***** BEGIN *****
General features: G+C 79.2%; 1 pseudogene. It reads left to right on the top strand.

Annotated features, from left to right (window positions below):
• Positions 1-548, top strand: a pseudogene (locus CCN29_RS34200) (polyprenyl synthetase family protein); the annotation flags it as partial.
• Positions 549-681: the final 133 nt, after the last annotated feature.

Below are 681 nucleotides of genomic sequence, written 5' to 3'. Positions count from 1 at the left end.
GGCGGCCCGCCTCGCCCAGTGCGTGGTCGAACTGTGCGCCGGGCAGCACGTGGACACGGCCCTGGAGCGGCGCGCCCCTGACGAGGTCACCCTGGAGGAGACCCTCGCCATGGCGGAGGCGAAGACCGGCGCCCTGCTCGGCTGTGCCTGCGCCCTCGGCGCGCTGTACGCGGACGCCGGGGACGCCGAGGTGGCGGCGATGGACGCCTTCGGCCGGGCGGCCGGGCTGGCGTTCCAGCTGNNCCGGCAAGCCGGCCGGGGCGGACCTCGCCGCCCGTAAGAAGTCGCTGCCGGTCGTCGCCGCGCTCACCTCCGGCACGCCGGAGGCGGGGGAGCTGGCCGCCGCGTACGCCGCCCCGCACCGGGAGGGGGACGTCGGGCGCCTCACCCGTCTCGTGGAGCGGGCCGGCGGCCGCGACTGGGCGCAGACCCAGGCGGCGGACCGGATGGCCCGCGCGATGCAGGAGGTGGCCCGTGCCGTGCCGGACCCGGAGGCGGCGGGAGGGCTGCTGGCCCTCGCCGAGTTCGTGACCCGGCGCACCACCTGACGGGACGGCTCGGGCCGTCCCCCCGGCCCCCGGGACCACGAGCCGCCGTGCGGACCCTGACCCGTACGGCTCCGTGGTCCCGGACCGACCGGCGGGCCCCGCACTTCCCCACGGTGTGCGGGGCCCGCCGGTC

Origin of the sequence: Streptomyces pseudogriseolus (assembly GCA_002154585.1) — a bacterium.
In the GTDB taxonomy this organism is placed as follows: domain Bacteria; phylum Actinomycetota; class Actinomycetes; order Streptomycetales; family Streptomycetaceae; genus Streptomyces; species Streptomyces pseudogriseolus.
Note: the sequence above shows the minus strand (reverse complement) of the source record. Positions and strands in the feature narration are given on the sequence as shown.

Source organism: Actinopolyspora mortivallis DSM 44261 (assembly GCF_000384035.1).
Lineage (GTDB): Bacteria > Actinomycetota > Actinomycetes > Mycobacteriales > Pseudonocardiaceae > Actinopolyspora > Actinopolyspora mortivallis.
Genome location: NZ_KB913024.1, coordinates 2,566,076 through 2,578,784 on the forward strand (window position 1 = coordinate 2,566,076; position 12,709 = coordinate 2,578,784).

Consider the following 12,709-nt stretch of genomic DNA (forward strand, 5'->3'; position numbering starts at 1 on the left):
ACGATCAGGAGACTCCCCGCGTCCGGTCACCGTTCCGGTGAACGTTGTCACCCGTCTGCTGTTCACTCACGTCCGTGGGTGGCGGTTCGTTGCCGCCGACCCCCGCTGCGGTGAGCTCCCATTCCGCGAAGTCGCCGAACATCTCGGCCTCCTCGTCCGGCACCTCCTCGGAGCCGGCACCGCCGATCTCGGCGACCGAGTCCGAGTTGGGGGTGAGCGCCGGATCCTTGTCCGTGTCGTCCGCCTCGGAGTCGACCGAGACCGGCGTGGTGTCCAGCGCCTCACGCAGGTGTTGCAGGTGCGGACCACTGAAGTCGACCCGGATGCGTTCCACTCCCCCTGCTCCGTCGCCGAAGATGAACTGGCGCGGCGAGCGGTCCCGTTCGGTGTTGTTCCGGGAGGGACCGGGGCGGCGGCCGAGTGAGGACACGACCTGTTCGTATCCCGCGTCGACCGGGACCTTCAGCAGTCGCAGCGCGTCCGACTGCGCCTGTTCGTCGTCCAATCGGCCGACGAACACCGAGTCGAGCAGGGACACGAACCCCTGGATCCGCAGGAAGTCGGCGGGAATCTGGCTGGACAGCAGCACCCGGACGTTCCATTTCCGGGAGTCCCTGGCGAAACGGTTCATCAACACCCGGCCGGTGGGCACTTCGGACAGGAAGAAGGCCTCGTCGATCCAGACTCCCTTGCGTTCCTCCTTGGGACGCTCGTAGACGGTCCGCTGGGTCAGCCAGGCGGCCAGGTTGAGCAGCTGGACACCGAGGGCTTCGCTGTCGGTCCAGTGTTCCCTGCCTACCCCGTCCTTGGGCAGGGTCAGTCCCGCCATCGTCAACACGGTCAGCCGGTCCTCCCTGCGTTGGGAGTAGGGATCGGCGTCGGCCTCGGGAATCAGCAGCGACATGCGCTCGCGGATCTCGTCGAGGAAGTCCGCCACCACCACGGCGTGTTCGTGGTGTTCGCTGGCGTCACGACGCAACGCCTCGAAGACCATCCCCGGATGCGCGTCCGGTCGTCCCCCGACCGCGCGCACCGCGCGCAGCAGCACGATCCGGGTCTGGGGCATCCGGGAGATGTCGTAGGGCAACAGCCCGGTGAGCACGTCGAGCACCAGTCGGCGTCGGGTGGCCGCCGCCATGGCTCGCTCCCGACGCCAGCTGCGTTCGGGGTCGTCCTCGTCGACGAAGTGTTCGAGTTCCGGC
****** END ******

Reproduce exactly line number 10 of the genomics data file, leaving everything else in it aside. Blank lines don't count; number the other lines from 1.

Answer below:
Source organism: Actinopolyspora mortivallis DSM 44261 (assembly GCF_000384035.1).